As a rookie in '67, Williams averaged 41.1 yards per return, still the NFL record for a season. "That was midfield every time I touched the ball," he said. "The funny thing about being known for those kick returns is that I only ran back 18 that year. They started kicking the ball away from me."
Williams had set the national junior college record for the 100-yard dash when he ran a 9.3 at Contra Costa College, but it wasn't until his freshman season there that he ever carried a football. He played running back for two years at Arizona State, and Green Bay took him in the fourth round of the '67 draft. While playing in front of Packer coach Vince Lombardi during preseason camp, Williams became so nervous that he began dropping the ball. "I remember Lombardi taping up the football and putting a handle on it for Travis," says Adderley.
Lombardi told Williams he wanted him to keep the ball with him at all times, even when he was sleeping. "Lombardi had a lot of hard bark on him," Williams said, "but I was his boy—his secret weapon, so to speak."
Williams returned four kicks for touchdowns that year, the first time anyone in the league had ever done that. "He turned several games around for us and was one of the factors that took us to the championship," says Jim Grabowski, a fullback on that team.
In a playoff game against the Los Angeles Rams, Williams scored two TDs from scrimmage, one a 46-yard dash off tackle. The high point of his life came a few weeks later, when he reached what for him would turn out to be middle age. On Jan. 14, 1968, the Packers beat the Oakland Raiders 33-14 in Super Bowl II. It was his 22nd birthday.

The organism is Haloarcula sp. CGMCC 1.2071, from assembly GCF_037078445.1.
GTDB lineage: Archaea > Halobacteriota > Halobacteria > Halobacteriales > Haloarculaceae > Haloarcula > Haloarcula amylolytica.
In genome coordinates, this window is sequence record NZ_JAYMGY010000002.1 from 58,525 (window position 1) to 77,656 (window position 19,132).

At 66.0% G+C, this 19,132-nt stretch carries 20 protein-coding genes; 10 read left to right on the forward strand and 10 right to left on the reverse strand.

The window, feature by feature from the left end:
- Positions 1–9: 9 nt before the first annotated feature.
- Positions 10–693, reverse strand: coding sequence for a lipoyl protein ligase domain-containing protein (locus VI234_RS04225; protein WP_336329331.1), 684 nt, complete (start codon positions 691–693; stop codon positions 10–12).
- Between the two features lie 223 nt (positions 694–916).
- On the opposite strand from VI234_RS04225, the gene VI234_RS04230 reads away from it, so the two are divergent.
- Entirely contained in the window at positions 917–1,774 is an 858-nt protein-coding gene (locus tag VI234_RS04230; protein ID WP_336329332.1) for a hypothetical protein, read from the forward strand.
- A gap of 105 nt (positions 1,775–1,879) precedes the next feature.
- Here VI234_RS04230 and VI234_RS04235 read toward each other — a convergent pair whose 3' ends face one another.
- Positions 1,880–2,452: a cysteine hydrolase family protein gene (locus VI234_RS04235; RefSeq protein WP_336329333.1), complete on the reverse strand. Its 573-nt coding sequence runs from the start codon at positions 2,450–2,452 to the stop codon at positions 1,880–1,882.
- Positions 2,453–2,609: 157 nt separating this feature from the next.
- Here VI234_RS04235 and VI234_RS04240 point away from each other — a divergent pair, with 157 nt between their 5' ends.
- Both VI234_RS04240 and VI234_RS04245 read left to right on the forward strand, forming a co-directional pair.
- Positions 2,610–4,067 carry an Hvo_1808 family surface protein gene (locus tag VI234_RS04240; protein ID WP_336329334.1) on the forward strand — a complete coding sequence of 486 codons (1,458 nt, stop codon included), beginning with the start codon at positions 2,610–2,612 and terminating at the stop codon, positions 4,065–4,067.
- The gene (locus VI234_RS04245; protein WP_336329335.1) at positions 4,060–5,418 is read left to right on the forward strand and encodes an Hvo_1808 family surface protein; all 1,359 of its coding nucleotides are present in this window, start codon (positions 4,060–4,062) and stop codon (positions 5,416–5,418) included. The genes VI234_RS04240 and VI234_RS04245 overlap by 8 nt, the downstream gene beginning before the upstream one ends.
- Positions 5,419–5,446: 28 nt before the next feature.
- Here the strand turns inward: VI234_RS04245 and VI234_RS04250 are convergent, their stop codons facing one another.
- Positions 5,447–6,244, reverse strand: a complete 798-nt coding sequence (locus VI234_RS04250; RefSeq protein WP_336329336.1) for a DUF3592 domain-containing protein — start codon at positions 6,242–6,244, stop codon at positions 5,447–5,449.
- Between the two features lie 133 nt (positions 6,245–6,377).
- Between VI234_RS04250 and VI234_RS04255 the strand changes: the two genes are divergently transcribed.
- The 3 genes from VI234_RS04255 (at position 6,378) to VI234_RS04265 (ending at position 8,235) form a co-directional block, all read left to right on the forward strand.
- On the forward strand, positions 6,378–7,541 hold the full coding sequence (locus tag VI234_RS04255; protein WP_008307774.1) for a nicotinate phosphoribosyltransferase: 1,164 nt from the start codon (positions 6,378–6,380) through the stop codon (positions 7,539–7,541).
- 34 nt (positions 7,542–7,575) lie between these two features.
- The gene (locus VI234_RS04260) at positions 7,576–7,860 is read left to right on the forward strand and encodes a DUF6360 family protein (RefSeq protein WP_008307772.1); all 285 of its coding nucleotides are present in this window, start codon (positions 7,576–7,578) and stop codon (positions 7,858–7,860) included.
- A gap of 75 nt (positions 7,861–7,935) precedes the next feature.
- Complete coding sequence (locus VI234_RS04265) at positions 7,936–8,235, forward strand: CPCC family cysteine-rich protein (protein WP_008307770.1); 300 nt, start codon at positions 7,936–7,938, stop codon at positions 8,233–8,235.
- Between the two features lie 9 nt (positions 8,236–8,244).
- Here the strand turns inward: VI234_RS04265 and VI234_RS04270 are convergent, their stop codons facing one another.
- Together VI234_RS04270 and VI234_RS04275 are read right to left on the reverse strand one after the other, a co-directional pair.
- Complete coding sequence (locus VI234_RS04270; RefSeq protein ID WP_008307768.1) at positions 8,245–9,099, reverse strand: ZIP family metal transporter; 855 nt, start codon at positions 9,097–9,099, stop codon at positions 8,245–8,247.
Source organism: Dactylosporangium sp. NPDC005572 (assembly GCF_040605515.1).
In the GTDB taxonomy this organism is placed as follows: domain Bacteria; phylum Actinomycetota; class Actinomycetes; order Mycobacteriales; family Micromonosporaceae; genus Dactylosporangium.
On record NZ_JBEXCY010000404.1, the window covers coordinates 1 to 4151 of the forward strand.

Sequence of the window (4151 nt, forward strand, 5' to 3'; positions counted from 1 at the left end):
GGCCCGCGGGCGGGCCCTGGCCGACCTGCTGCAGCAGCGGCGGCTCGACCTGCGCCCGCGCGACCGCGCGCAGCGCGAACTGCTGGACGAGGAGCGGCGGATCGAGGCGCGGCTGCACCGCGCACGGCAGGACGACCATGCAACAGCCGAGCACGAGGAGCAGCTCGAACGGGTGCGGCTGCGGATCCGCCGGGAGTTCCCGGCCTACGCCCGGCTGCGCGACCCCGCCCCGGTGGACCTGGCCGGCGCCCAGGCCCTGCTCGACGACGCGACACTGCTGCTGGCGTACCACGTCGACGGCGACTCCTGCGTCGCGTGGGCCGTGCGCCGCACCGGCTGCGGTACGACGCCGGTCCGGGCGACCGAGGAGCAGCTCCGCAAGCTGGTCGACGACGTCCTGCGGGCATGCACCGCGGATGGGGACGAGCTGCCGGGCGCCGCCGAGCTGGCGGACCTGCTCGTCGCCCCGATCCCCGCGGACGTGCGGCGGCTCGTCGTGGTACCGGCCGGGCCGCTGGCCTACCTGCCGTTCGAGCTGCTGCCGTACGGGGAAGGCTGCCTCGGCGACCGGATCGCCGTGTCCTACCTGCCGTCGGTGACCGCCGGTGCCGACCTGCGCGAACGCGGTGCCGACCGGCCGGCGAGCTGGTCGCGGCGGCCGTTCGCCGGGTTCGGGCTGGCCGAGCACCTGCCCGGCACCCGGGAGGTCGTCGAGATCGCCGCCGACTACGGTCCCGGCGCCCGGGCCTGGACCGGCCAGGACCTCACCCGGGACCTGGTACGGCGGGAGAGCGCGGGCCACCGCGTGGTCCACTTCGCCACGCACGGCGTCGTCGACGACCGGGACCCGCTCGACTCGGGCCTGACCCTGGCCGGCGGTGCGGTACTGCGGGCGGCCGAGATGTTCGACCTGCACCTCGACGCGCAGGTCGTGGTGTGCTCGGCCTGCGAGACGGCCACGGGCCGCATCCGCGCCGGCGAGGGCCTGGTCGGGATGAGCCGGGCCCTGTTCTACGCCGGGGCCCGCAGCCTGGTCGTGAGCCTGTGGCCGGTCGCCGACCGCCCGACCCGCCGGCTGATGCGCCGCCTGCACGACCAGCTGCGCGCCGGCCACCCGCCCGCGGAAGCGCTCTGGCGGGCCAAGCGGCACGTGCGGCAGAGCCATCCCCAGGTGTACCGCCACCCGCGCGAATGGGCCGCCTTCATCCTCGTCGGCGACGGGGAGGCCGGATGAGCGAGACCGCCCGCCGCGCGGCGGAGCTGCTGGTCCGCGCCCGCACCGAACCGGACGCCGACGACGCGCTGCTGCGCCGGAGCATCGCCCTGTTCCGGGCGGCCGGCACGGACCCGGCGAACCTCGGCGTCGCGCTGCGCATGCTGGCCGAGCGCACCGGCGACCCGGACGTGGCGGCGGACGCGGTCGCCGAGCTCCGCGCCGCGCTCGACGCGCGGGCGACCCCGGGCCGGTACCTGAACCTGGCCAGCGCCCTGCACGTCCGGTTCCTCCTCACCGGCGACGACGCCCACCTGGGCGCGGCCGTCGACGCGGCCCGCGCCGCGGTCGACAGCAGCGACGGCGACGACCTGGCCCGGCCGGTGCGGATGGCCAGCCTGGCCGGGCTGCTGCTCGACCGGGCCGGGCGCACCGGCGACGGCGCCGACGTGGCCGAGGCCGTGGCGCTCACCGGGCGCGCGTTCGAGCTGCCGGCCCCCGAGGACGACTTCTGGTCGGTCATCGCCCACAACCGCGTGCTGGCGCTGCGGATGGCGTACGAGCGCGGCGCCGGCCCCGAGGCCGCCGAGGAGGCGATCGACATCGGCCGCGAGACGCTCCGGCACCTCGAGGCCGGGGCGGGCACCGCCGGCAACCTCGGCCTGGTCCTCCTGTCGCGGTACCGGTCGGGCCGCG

Twelve years later Williams's career had ended, his money and his house were gone. Even the ring he earned playing for the Super Bowl champions had been stolen. All that remained were his five NFL records and a nickname that had become ironic. The Roadrunner could outrun everything but trouble. Green Bay traded him to Los Angeles in 1971, where he managed one last hurrah—a 105-yard return for a TD against the New Orleans Saints—before blowing out his knee the following preseason.
"In 1967 I figured the money would last forever," Williams said. "Everybody thought I was rich, and so did I."
He never made more than $28,000 a season playing for the Packers; $35,000 while playing for the Rams. Travis and his wife, Arie, spent the spring following his rookie year squiring themselves up and down the California coastline in a 1951 Jaguar he had bought. "It didn't take a lot for us to live like the president," he said. "We'd rent two adjoining rooms—great big rooms—put the kids in the other room and have a time. We'd drive up and down the freeway and stop for a few days at a hotel and just enjoy ourselves."
Williams spent two years, 1972 and '73, trying to get back into football. During that time he went through what little savings he had, attempting to support a family that now included eight children. "The money was going real fast, even though we didn't live like kings and queens," Williams said. "Maybe I was looking for something to come when I should have gone out and gotten it. I hated standing on the street corner, broke and trying to be cool."
Desperate for a way off the corner, he took what was to become the first of many jobs as a security guard, this one with the Richmond school district. One by one, Williams sold the five cars he had parked outside his three-bedroom house at the corner of 19th Street and Pennsylvania Avenue in Richmond. It was too late, however. The weight of his debts was far too crushing.
"It was like, boom, there go the cars, then boom, there went the house," he said, recalling his eviction in 1977. "That was one of the baddest things that ever happened to me. It was a long time before I could even look at that house again. The thing that took a lot out of me was that I could have paid for the house when I bought it. But I thought I'd play ball forever, so I only put a down payment on it.